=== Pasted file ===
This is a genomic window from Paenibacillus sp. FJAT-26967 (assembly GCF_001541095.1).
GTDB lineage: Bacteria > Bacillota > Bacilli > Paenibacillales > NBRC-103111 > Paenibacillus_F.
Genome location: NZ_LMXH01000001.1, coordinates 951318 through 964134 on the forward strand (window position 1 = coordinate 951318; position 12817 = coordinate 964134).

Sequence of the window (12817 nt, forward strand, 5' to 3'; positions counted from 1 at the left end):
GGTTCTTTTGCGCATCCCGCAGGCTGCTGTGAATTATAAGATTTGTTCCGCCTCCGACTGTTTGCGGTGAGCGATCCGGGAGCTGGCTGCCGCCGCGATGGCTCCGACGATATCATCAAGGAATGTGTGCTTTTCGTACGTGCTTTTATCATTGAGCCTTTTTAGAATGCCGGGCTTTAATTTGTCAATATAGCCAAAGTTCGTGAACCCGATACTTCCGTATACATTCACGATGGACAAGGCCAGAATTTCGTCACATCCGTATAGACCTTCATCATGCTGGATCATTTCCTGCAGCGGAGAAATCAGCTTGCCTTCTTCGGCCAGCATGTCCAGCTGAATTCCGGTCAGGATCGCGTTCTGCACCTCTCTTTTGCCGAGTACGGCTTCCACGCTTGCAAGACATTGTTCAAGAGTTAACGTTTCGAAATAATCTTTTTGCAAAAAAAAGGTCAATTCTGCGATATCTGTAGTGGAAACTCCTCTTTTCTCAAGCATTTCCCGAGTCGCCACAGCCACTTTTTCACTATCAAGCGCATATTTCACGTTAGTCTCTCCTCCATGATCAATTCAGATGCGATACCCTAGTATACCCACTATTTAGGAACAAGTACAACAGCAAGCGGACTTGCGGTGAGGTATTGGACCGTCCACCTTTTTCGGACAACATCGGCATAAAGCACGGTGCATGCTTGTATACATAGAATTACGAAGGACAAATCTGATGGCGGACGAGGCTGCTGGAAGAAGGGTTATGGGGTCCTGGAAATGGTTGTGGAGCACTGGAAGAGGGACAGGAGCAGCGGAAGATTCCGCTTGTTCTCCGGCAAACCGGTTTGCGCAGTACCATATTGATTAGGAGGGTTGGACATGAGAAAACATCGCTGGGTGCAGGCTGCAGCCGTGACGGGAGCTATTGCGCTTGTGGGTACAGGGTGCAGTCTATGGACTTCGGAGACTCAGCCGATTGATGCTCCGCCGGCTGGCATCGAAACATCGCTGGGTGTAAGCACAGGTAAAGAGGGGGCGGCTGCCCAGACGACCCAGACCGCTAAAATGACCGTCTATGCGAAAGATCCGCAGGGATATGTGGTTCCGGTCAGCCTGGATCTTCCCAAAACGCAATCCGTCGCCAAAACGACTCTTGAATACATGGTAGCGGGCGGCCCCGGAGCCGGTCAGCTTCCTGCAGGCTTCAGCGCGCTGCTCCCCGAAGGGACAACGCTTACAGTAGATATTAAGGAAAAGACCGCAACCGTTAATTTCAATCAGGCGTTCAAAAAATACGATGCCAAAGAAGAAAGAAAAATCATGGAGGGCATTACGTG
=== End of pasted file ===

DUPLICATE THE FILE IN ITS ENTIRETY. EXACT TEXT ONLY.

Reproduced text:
This is a genomic window from Paenibacillus sp. FJAT-26967 (assembly GCF_001541095.1).
GTDB lineage: Bacteria > Bacillota > Bacilli > Paenibacillales > NBRC-103111 > Paenibacillus_F.
Genome location: NZ_LMXH01000001.1, coordinates 951318 through 964134 on the forward strand (window position 1 = coordinate 951318; position 12817 = coordinate 964134).

Sequence of the window (12817 nt, forward strand, 5' to 3'; positions counted from 1 at the left end):
GGTTCTTTTGCGCATCCCGCAGGCTGCTGTGAATTATAAGATTTGTTCCGCCTCCGACTGTTTGCGGTGAGCGATCCGGGAGCTGGCTGCCGCCGCGATGGCTCCGACGATATCATCAAGGAATGTGTGCTTTTCGTACGTGCTTTTATCATTGAGCCTTTTTAGAATGCCGGGCTTTAATTTGTCAATATAGCCAAAGTTCGTGAACCCGATACTTCCGTATACATTCACGATGGACAAGGCCAGAATTTCGTCACATCCGTATAGACCTTCATCATGCTGGATCATTTCCTGCAGCGGAGAAATCAGCTTGCCTTCTTCGGCCAGCATGTCCAGCTGAATTCCGGTCAGGATCGCGTTCTGCACCTCTCTTTTGCCGAGTACGGCTTCCACGCTTGCAAGACATTGTTCAAGAGTTAACGTTTCGAAATAATCTTTTTGCAAAAAAAAGGTCAATTCTGCGATATCTGTAGTGGAAACTCCTCTTTTCTCAAGCATTTCCCGAGTCGCCACAGCCACTTTTTCACTATCAAGCGCATATTTCACGTTAGTCTCTCCTCCATGATCAATTCAGATGCGATACCCTAGTATACCCACTATTTAGGAACAAGTACAACAGCAAGCGGACTTGCGGTGAGGTATTGGACCGTCCACCTTTTTCGGACAACATCGGCATAAAGCACGGTGCATGCTTGTATACATAGAATTACGAAGGACAAATCTGATGGCGGACGAGGCTGCTGGAAGAAGGGTTATGGGGTCCTGGAAATGGTTGTGGAGCACTGGAAGAGGGACAGGAGCAGCGGAAGATTCCGCTTGTTCTCCGGCAAACCGGTTTGCGCAGTACCATATTGATTAGGAGGGTTGGACATGAGAAAACATCGCTGGGTGCAGGCTGCAGCCGTGACGGGAGCTATTGCGCTTGTGGGTACAGGGTGCAGTCTATGGACTTCGGAGACTCAGCCGATTGATGCTCCGCCGGCTGGCATCGAAACATCGCTGGGTGTAAGCACAGGTAAAGAGGGGGCGGCTGCCCAGACGACCCAGACCGCTAAAATGACCGTCTATGCGAAAGATCCGCAGGGATATGTGGTTCCGGTCAGCCTGGATCTTCCCAAAACGCAATCCGTCGCCAAAACGACTCTTGAATACATGGTAGCGGGCGGCCCCGGAGCCGGTCAGCTTCCTGCAGGCTTCAGCGCGCTGCTCCCCGAAGGGACAACGCTTACAGTAGATATTAAGGAAAAGACCGCAACCGTTAATTTCAATCAGGCGTTCAAAAAATACGATGCCAAAGAAGAAAGAAAAATCATGGAGGGCATTACGTG